Six years ago we began paving the way for our family to live in Hawaii. We sold our beloved El Rancho, where we were Jolly Green Ranchers, rounding up three hens and living under a big, blue sky. We moved in to a rental house we affectionately called The TreeHouse and though it was a strange and snug fit, we had some very good times there. It was in the TreeHouse that we made friends with Tamsyn, brought home Maria, and waited for time and tide to give us a chance on the Big Island. Then we had to find a new rental. We hoped it would be very-very temporary, but somehow we have been here in Garage Mahal for three years. I cannot say they have been 'the best years of our lives...' no one will ever hold me up as an example of how to patiently bide your time and manage life in a suburban rental palace. Oh well. When fate and circumstances finally closed the door on Hawaii for good, we turned our focus and house search to So Cal... it's been a trying path, but somehow we finally matched our needs and dreams with a place we can make our own.

It feels like a Bird House... a place that is pretty and welcoming, safe for us, and a place where we have been delighted to see red tailed hawks, a big owl, many quail, doves, ravens and sparrows. Soon we'll add a chicken, then maybe some more chickens. No one voted for "Chicken Crest!" Go figure...

I'm light headed, which I attribute to lack of sleep, a very long and full day, giddy anticipation, and complete, utter dread of packing all of our worldly treasures, while keeping things "respectable" enough for the landlord to bring in prospective tenants. Like a true Scarlett I will think about that tomorrow...

Oh. My. Goodness.
Pinch me.

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Monday, September 07, 2009

It's Monday and We Are Not Late!

Sometimes gratitude can strike in a really basic kind of way. Like when it's a school day and I am sleeping and then I wake up and for just the briefest painful second I think: Gah!! We're late and the universe is conspiring against my happiness and comfort! And then the suffering subsides, because it's not a school day, and we are not late. Even sweeter... the air temperature is less than 80 degrees and there is a nice breeze.

I wasn't sure what I was going to post about this morning. I haven't been taking very good photographs lately and the ups and downs of California real estate have still been the dominant and mysterious theme in our lives, so weak material there... Or is it? Okay. Okay. So, in the latest installment of In and Out Blue House, on Friday I got fed-up with the particulars of what was being asked of us and feeling abused, and it made me so tense and cranky that I snapped at Max. Stop. I literally stopped my car and said, "Enough already. This house business has me so worked up and turned around that I cannot even function, to the point where I am misdirecting my anxiety at my very awesome son." So I called the appropriate parties and told them I was done, that I refused to go forward under the current conditions, and that nothing would make me cave, weaken or turn around on my decision to bow out from the negotiating. It meant I was willing to let go, which was hard, but living with the cranky-mean-sad-anxious stuff was worse than releasing.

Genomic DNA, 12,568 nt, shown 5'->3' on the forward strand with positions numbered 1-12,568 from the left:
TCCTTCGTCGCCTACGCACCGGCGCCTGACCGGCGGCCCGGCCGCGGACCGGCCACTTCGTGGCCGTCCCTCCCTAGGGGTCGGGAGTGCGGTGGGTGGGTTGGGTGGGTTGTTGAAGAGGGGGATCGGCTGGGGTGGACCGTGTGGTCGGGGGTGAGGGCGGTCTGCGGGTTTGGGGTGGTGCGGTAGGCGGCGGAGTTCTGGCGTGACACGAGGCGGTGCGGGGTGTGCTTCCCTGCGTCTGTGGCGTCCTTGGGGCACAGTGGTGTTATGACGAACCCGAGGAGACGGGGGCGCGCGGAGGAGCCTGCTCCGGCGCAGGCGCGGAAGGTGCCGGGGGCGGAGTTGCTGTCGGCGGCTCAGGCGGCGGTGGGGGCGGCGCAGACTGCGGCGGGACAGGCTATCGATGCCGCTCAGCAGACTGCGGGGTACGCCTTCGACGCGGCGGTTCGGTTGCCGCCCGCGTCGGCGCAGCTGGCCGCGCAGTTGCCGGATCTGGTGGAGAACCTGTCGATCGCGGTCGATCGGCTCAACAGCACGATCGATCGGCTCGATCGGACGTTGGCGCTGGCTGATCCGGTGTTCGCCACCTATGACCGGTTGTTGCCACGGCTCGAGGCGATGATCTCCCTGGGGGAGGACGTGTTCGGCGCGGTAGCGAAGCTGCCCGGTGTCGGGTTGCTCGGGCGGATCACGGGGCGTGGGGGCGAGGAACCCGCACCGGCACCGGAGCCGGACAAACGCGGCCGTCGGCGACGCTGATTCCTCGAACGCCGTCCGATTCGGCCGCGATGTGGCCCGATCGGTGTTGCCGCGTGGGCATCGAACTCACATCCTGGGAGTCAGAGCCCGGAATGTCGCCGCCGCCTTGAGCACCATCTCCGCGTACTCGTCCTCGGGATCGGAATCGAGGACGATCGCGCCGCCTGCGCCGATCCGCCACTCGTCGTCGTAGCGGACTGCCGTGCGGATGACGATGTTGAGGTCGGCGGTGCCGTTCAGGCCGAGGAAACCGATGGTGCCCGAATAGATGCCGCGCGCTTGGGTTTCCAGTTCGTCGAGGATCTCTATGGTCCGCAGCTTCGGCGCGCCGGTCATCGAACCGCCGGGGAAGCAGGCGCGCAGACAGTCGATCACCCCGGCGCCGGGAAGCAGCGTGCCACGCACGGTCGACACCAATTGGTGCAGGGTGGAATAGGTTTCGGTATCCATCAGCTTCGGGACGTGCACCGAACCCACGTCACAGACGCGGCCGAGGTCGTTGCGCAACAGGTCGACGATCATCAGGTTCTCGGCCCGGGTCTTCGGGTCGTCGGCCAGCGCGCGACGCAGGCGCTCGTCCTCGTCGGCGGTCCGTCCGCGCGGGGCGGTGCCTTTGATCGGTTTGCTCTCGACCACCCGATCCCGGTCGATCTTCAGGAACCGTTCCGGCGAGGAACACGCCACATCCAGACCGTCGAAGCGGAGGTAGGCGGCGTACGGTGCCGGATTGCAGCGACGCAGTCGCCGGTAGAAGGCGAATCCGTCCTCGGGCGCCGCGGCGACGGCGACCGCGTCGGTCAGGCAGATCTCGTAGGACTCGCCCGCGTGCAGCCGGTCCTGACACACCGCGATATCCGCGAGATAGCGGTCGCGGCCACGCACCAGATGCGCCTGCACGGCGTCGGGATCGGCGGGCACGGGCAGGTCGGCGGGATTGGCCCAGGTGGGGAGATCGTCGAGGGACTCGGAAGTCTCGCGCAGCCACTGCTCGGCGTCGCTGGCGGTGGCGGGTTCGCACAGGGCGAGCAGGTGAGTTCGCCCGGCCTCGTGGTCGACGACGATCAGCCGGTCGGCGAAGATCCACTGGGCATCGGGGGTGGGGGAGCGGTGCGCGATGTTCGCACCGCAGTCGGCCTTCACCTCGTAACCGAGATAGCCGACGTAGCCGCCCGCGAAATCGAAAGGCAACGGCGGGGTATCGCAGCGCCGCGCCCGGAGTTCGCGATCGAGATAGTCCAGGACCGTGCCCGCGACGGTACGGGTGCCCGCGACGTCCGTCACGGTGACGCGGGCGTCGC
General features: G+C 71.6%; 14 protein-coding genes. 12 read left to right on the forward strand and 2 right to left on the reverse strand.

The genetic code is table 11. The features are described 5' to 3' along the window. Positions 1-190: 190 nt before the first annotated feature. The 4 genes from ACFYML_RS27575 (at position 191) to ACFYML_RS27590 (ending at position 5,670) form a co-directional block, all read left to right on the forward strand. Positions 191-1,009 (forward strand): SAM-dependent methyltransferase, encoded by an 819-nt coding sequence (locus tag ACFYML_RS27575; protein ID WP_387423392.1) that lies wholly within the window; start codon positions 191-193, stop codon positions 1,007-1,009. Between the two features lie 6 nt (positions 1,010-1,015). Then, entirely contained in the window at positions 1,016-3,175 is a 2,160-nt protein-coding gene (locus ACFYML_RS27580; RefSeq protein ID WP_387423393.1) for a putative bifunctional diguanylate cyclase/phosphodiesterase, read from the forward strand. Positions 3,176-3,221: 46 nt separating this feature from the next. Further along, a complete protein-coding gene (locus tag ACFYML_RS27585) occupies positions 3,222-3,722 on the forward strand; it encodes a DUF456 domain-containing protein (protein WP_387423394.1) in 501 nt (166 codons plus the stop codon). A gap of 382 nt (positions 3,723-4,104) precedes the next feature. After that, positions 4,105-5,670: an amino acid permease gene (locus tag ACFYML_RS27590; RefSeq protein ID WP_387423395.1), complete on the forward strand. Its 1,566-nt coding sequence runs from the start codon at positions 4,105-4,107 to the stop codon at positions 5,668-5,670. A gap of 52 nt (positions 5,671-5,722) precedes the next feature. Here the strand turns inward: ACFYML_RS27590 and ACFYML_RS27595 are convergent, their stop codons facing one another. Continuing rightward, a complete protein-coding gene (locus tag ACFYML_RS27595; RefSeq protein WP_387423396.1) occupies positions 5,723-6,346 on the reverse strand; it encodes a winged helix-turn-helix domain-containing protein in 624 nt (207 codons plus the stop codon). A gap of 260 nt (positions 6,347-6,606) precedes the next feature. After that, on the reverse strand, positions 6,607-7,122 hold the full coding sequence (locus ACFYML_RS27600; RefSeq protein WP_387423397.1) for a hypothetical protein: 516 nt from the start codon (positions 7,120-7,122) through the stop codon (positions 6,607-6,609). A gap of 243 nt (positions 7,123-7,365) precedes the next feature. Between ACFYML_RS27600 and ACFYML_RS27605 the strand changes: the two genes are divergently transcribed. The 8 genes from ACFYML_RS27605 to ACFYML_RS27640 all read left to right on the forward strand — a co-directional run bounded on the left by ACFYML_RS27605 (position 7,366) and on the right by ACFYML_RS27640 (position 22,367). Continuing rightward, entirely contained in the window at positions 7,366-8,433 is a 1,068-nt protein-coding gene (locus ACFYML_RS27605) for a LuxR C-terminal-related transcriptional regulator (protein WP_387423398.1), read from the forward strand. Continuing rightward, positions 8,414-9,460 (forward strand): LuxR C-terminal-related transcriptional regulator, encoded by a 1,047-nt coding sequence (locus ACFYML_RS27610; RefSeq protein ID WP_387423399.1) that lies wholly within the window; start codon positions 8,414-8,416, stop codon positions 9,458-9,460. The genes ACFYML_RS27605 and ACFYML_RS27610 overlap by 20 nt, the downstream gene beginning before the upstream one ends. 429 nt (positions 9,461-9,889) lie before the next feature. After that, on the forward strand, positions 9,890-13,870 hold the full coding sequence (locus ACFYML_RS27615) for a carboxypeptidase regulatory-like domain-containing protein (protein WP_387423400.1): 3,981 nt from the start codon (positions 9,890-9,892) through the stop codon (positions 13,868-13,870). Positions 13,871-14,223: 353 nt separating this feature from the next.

It took some of the pressure off, but it made for a long weekend too. I think it was a good choice. We had reached a place where we were negotiating for almost the same thing, but it was getting out of hand in the details and expectations, and we could not surrender our rights and dignity any further. Monday morning net result: They agreed. And we agree. As I have done a most excellent job of not documenting all the ups and downs, you cannot know how many times this has fallen apart and been repaired and fallen apart again. They agree and we agree, and if they sign the latest paper work and then we sign it, then I might actually be prepared to say, "It is done."

Some people know more details than have appeared in Chickenblog, and I know they have expressed concern that 'maybe we should walk away, that maybe the Blue House is a house of Blues.' I think everything is going to be fine. Better than fine. The hardest part about this process has been Geoff's diligence and the best part of this house buying process has been Geoff's diligence. We liked the house enough to make an offer, but we had to be objective enough to protect our assets. Then we had to pick the house all apart and find out every last flaw, every loose board and leaky pipe, so that we almost did not like the house after all. Then we had to determine what we could do to make the house good... what could we fix, how would we fix it? We called in more experts, got more opinions. We got realistic... I think it's like falling in love... in the beginning it's all romantic and "yes-yes-yes!" and then you start to see the bigger picture and it can be scary and you might want to back out and there are misunderstandings and first fights, but a point of maturity and acceptance is reached, when you know the good, the very good, the bad, the ugly and it's okay, because you know what is reasonable and you appreciate the whole package.

Do I make any sense at all? Basically, we know that Blue House inside and out. I have loved it and cursed at it. I know what's right about it, and I know what's wrong with it, and I still want to live there. And as I have always reminded myself, being in our own home will not be the answer to all of life's problems, it will not cure every ailment... I know this. I am just looking forward to having something new to whine about. tee hee